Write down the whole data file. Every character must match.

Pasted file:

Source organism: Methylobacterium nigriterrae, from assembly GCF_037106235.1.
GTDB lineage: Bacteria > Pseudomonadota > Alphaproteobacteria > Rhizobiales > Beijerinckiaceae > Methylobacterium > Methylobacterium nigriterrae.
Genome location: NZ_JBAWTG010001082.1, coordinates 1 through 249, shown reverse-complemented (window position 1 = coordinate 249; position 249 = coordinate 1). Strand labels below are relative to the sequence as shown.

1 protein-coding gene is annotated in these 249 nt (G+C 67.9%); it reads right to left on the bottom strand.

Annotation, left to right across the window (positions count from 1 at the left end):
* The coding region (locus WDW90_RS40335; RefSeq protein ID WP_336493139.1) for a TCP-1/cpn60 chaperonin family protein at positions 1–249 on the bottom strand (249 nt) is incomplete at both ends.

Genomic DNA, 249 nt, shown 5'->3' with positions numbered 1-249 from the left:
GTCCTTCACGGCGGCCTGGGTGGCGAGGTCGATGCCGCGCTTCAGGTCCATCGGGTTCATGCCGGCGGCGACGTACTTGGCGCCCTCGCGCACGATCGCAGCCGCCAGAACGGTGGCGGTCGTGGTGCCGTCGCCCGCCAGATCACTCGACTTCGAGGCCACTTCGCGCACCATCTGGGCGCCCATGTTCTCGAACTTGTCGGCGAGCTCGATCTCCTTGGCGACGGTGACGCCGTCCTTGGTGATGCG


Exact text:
Source organism: Methylobacterium nigriterrae, from assembly GCF_037106235.1.
GTDB lineage: Bacteria > Pseudomonadota > Alphaproteobacteria > Rhizobiales > Beijerinckiaceae > Methylobacterium > Methylobacterium nigriterrae.
Genome location: NZ_JBAWTG010001082.1, coordinates 1 through 249, shown reverse-complemented (window position 1 = coordinate 249; position 249 = coordinate 1). Strand labels below are relative to the sequence as shown.

1 protein-coding gene is annotated in these 249 nt (G+C 67.9%); it reads right to left on the bottom strand.

Annotation, left to right across the window (positions count from 1 at the left end):
* The coding region (locus WDW90_RS40335; RefSeq protein ID WP_336493139.1) for a TCP-1/cpn60 chaperonin family protein at positions 1–249 on the bottom strand (249 nt) is incomplete at both ends.

Genomic DNA, 249 nt, shown 5'->3' with positions numbered 1-249 from the left:
GTCCTTCACGGCGGCCTGGGTGGCGAGGTCGATGCCGCGCTTCAGGTCCATCGGGTTCATGCCGGCGGCGACGTACTTGGCGCCCTCGCGCACGATCGCAGCCGCCAGAACGGTGGCGGTCGTGGTGCCGTCGCCCGCCAGATCACTCGACTTCGAGGCCACTTCGCGCACCATCTGGGCGCCCATGTTCTCGAACTTGTCGGCGAGCTCGATCTCCTTGGCGACGGTGACGCCGTCCTTGGTGATGCG